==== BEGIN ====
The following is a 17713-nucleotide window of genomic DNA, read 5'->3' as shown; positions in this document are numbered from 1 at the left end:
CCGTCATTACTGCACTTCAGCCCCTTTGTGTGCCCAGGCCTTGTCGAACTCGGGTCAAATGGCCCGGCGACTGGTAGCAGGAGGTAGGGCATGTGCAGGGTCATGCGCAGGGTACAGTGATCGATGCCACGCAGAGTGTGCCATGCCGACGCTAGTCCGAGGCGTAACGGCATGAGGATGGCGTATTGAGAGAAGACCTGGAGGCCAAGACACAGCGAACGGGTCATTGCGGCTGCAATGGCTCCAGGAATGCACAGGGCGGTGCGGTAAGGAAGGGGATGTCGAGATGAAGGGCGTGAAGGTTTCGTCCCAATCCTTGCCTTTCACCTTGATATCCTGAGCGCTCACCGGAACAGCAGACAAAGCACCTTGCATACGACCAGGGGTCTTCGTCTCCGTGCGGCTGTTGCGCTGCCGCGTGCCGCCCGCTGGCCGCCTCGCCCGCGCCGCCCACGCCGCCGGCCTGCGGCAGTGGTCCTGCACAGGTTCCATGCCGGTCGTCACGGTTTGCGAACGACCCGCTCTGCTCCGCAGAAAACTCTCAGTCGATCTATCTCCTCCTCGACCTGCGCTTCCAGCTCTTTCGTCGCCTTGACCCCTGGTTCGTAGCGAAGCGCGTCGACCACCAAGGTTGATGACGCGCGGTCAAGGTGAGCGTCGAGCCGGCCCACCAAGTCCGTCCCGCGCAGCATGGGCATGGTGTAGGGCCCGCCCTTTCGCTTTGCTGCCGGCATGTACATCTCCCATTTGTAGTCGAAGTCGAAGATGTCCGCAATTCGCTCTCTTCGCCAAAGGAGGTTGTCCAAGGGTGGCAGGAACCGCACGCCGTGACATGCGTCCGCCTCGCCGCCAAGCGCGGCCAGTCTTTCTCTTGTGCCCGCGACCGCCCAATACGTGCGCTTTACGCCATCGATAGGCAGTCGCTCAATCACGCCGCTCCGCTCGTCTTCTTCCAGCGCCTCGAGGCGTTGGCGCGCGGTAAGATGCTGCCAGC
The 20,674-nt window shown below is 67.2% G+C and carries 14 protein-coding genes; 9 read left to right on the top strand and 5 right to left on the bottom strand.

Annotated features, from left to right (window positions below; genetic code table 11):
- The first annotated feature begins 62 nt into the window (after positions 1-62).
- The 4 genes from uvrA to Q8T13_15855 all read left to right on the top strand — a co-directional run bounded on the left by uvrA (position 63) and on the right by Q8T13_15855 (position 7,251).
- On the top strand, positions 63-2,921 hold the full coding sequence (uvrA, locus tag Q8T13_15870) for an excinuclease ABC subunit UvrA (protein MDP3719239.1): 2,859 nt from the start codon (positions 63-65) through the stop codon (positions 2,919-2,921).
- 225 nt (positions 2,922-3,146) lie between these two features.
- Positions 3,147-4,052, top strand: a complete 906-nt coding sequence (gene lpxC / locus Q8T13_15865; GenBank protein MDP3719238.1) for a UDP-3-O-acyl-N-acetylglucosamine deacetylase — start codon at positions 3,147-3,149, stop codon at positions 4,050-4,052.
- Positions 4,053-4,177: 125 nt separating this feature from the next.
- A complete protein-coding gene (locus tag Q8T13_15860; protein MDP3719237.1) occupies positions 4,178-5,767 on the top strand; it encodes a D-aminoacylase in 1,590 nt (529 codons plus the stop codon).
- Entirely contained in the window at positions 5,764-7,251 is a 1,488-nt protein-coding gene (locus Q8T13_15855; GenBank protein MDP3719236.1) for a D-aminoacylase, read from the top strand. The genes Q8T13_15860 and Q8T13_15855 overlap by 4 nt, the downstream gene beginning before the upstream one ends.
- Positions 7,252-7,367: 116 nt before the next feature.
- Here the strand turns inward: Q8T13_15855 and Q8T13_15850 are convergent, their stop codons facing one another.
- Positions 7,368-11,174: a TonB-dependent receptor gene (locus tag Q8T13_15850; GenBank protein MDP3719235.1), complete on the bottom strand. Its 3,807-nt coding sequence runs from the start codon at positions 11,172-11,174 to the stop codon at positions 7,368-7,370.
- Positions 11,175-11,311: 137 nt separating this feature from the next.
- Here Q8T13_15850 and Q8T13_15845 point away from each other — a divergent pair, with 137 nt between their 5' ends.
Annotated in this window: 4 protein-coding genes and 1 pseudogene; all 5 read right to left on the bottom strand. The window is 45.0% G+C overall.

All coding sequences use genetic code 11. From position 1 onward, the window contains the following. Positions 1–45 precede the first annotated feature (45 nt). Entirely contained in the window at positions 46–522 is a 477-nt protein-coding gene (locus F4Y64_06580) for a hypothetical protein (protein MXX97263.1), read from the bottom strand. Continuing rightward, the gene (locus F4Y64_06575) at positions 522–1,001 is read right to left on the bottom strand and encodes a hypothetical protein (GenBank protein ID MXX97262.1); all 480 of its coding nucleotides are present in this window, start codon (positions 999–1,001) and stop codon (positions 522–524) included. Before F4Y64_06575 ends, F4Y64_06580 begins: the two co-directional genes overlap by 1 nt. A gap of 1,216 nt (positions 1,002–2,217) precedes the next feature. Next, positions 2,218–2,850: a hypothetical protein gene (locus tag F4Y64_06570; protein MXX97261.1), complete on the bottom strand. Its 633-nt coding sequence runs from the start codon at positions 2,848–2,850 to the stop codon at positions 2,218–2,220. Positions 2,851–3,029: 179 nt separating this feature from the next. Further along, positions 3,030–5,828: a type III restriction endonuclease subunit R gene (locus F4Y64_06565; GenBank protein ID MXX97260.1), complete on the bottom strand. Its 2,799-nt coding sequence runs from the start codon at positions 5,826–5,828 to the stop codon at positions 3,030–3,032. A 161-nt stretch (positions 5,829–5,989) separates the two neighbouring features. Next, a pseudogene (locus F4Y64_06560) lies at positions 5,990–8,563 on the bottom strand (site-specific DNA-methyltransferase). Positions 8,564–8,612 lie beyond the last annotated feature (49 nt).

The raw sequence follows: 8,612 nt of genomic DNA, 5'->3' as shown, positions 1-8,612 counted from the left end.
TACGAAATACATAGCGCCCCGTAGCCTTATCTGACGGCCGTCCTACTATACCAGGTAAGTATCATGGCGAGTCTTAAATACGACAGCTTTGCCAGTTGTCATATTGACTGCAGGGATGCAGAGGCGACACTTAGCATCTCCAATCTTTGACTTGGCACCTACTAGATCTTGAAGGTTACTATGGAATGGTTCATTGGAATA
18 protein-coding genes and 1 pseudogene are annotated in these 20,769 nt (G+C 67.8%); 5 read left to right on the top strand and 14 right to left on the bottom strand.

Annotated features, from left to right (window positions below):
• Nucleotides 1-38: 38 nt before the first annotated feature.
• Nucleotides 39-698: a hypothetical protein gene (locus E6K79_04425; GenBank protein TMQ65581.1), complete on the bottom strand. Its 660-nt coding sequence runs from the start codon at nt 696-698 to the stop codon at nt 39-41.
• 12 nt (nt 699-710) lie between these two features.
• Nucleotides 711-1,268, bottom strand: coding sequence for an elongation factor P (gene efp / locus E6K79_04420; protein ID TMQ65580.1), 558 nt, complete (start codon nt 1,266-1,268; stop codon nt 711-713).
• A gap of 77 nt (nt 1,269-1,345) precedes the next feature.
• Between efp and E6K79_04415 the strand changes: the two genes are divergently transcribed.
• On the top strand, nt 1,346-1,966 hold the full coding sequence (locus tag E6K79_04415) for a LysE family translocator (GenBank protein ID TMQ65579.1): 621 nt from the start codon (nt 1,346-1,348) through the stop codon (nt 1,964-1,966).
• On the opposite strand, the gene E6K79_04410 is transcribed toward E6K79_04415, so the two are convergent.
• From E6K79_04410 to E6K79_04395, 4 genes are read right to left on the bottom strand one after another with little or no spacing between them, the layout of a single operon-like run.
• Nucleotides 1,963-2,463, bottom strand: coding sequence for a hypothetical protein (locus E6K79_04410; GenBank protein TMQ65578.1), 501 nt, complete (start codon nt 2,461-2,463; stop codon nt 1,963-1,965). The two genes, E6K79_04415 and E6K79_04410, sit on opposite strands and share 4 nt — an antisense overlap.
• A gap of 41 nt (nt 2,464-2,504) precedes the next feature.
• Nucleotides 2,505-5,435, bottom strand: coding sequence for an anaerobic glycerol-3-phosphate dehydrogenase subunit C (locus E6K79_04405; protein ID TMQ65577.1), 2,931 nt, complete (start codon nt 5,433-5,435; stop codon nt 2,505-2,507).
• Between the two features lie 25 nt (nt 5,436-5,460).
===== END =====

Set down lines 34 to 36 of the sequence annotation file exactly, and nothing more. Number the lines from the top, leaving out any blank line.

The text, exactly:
• A gap of 41 nt (nt 2,464-2,504) precedes the next feature.
• Nucleotides 2,505-5,435, bottom strand: coding sequence for an anaerobic glycerol-3-phosphate dehydrogenase subunit C (locus E6K79_04405; protein ID TMQ65577.1), 2,931 nt, complete (start codon nt 5,433-5,435; stop codon nt 2,505-2,507).
• Between the two features lie 25 nt (nt 5,436-5,460).